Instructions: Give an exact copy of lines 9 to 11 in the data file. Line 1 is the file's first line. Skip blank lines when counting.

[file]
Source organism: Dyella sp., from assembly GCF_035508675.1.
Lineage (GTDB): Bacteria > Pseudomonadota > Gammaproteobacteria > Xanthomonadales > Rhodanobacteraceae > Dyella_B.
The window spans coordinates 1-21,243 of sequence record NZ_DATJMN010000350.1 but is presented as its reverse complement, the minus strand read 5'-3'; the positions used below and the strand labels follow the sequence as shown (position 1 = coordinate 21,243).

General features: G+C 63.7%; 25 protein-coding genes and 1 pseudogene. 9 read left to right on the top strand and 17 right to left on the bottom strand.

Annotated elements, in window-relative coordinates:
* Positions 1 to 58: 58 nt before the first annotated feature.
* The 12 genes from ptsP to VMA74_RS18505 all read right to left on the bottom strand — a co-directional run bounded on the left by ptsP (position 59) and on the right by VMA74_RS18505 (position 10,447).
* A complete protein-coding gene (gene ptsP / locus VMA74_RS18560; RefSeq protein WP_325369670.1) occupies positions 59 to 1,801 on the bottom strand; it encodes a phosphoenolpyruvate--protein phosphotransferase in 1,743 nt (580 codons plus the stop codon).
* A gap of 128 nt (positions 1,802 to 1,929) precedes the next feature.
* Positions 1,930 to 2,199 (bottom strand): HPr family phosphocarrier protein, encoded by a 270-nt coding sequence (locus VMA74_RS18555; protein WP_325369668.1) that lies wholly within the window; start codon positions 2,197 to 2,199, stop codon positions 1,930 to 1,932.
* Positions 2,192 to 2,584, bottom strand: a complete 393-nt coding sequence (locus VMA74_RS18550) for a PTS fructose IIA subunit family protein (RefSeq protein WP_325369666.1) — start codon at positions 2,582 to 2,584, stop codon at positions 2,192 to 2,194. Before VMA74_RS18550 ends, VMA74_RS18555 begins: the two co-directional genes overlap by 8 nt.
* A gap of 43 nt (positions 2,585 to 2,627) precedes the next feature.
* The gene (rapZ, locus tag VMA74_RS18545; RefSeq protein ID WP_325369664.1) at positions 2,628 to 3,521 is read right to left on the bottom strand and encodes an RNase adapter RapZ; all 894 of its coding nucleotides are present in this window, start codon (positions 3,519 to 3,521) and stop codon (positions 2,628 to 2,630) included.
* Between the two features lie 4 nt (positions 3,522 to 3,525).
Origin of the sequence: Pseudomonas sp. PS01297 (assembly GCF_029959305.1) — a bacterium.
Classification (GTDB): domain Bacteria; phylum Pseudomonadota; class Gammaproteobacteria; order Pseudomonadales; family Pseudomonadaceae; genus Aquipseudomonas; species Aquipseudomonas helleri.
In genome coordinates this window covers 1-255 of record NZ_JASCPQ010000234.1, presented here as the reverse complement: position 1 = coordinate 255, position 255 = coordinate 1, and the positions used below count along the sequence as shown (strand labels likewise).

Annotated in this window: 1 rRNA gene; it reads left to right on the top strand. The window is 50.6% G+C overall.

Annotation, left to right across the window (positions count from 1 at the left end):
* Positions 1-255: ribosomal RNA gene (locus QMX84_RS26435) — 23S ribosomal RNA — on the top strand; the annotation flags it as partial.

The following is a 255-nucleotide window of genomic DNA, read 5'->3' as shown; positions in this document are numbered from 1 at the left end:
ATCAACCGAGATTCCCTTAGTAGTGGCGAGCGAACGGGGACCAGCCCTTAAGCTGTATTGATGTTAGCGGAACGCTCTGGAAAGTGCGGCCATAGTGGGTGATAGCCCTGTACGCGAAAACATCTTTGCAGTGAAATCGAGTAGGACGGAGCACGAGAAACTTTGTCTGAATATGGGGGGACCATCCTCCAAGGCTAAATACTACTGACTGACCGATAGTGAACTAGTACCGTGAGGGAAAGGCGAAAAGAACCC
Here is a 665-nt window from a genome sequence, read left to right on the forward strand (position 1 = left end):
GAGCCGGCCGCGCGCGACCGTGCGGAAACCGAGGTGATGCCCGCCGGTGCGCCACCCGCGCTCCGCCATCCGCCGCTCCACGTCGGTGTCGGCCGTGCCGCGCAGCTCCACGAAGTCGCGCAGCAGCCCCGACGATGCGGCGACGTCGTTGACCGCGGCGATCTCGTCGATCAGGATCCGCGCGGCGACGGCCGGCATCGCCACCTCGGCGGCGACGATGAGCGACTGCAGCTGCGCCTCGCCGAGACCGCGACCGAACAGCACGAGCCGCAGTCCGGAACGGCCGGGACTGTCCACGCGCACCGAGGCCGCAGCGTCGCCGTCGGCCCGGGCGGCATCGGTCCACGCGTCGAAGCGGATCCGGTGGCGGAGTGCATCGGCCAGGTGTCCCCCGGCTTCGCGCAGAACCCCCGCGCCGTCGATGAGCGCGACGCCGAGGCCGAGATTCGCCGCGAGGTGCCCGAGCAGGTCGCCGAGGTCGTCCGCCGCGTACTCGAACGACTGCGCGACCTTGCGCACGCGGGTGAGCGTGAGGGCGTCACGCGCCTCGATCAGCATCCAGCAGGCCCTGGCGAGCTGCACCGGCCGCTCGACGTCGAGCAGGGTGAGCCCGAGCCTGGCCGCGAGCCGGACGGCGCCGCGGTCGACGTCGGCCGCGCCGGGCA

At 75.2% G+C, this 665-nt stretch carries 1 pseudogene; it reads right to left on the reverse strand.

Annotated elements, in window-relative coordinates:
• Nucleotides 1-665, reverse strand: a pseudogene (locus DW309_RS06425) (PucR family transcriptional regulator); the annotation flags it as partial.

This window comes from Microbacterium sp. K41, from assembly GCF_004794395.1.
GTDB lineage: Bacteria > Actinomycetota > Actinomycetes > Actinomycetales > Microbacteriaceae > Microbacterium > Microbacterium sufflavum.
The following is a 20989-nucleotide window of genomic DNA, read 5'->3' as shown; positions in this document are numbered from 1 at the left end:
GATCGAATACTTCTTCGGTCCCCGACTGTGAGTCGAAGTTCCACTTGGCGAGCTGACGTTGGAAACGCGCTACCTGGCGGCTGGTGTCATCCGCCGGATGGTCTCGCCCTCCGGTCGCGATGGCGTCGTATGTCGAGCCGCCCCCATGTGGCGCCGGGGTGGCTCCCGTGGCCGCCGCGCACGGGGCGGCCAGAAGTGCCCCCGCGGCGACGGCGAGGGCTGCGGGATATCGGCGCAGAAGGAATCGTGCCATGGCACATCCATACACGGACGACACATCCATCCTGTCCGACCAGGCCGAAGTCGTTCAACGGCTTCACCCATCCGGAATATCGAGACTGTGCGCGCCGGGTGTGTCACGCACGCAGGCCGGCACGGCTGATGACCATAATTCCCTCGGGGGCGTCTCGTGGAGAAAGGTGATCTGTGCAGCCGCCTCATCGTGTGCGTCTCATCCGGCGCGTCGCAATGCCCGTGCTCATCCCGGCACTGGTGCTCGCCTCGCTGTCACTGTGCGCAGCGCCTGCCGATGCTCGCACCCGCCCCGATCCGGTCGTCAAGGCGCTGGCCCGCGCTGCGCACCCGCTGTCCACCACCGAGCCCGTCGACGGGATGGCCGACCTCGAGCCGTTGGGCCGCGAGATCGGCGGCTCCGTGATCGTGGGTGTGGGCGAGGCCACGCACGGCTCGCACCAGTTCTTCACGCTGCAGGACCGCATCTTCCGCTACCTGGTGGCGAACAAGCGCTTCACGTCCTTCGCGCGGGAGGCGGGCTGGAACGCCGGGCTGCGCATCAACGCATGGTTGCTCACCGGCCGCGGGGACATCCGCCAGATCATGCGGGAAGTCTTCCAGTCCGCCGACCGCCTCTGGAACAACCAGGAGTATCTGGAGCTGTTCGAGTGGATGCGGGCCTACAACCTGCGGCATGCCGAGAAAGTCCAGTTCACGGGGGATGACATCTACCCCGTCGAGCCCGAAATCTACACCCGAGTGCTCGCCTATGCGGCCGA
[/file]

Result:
* A gap of 128 nt (positions 1,802 to 1,929) precedes the next feature.
* Positions 1,930 to 2,199 (bottom strand): HPr family phosphocarrier protein, encoded by a 270-nt coding sequence (locus VMA74_RS18555; protein WP_325369668.1) that lies wholly within the window; start codon positions 2,197 to 2,199, stop codon positions 1,930 to 1,932.
* Positions 2,192 to 2,584, bottom strand: a complete 393-nt coding sequence (locus VMA74_RS18550) for a PTS fructose IIA subunit family protein (RefSeq protein WP_325369666.1) — start codon at positions 2,582 to 2,584, stop codon at positions 2,192 to 2,194. Before VMA74_RS18550 ends, VMA74_RS18555 begins: the two co-directional genes overlap by 8 nt.